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Oprah: Did you wonder whether you'd ever walk again?

Central Park Jogger: What amazes me about my whole recovery process is that my body naturally took over—and that kept me focused on the present moment. I wasn't thinking, "Why did I go running that night? Why didn't I just go out to dinner with my friend?" I was like, "Look, this happened to me and I have to deal with my reality. It's not great, but I'm going to work hard." Sometime in June I did ask the nurse, "Will I ever walk again?" She said, "You'll be fine—give it two weeks." And because it was three weeks before I was walking, I remember being disappointed. But fortunately, I kept seeing progress, which was a huge motivator, though my progress often came in little ways.

Oprah: Like?

Central Park Jogger: Like grabbing nails with tweezers and moving them from one hole to another.

Oprah: That was part of your rehab?

Central Park Jogger: That was one of many exercises I did for six to eight hours a day for about six months. I was eventually able to do more—like moving along on parallel bars. I am so thankful for what my body did for me. It instinctively knew what it needed to do. I had tremendous trauma care, and I am not denying that it was necessary to keep me alive. Yet we all have a deep resource, or power, within us to heal. The love and caring I received helped to unleash that resource. I still see it happening.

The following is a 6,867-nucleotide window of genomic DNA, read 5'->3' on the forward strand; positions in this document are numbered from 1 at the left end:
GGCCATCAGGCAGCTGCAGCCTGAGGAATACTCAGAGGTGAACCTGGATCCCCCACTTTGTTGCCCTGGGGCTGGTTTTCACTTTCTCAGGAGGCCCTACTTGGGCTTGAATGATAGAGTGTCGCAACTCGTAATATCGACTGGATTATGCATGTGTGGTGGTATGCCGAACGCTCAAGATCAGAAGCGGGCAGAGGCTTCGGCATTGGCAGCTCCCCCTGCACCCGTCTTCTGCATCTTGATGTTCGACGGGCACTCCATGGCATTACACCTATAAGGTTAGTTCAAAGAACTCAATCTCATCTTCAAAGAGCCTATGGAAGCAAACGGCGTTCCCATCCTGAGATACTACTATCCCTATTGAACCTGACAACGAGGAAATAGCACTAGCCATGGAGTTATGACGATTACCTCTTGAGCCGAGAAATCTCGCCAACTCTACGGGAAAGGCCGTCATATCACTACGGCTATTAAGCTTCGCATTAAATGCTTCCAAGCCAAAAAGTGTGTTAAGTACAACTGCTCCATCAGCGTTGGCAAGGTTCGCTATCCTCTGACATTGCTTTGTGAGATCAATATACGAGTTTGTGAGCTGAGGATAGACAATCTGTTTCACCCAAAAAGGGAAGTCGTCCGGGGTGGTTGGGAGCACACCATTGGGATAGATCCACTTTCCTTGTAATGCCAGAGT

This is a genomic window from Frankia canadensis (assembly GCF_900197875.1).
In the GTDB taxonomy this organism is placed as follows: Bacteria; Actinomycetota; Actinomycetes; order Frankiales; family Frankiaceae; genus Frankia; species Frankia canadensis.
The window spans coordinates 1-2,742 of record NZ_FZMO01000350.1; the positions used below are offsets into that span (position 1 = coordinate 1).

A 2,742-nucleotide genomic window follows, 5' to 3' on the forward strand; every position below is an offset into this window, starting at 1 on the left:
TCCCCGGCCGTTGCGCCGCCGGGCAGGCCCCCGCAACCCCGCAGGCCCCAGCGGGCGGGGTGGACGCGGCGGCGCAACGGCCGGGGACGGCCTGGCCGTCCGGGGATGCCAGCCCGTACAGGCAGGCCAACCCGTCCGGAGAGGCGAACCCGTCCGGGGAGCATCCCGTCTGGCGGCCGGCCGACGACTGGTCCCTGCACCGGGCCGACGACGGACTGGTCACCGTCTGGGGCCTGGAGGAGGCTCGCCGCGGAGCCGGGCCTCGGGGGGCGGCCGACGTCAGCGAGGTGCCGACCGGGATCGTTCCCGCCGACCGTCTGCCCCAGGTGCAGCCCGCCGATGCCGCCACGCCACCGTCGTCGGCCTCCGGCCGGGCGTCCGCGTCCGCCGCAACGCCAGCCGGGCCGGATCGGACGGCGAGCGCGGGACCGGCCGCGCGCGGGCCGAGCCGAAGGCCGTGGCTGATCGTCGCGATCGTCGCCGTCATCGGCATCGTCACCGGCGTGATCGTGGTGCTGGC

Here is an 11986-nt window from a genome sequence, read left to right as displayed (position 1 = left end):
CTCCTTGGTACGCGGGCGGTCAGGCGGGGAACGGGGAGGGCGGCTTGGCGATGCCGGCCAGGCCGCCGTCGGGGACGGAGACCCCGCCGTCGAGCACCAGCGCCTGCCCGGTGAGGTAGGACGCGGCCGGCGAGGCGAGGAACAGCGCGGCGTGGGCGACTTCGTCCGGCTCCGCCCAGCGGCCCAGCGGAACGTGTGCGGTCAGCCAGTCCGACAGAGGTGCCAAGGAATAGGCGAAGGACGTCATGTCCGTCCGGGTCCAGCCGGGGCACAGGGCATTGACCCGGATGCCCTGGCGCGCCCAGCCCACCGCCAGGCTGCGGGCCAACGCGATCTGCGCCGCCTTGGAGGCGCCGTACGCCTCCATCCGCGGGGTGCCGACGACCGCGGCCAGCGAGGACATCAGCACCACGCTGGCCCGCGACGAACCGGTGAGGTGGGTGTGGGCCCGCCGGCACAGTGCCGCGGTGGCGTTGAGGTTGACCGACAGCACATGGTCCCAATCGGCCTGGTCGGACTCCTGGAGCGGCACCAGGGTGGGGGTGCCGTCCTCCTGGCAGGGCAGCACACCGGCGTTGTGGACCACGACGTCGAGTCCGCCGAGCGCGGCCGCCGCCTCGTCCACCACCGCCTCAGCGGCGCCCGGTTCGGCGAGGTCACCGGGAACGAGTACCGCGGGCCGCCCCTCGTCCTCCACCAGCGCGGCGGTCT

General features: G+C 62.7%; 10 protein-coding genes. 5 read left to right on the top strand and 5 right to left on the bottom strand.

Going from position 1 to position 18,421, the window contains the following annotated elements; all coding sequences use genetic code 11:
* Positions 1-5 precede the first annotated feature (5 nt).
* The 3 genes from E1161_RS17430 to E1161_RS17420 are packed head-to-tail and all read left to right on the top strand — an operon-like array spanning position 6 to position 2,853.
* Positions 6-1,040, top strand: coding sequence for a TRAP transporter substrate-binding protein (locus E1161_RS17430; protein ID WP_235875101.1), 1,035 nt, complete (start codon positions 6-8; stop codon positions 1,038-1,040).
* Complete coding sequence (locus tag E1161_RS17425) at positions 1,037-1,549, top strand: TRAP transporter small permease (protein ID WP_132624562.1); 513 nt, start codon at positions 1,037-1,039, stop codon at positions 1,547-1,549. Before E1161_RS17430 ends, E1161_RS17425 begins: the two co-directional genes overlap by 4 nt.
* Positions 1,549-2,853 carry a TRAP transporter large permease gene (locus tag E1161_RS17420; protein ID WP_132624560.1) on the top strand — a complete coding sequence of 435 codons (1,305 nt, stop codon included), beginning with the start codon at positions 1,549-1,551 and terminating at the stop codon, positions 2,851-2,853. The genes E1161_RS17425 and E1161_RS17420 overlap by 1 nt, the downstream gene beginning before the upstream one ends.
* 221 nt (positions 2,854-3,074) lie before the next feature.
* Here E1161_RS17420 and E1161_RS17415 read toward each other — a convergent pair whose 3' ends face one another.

Oprah: When you got out of the wheelchair, was your first thought, "I'm going to run again"?

Central Park Jogger: I don't think so. I felt that in time it would happen. I'm not quite sure how I knew that.

Oprah: Are you a religious person?

Central Park Jogger: No. Not formally.

Oprah: It's clear that you're determined and persistent. Where do those qualities come from?

Central Park Jogger: Part of it comes from having had to stand up to my older brothers. I am the youngest of three and the only girl. My parents never gave me the impression that because I was a girl, I couldn't do whatever I wanted. They had high expectations that I internalized.

Oprah: Did you become more spiritually connected as a result of what happened to you?

Central Park Jogger: Yes. I saw myself transformed.

Oprah: And when you were living in the present moment during rehab, you were about as spiritually connected as you could get.

Central Park Jogger: After reflecting on how amazing my recovery was, I thought, "There's got to be something else going on here." Another thing that may have helped my healing was that I didn't harbor resentment toward the boys who attacked me.

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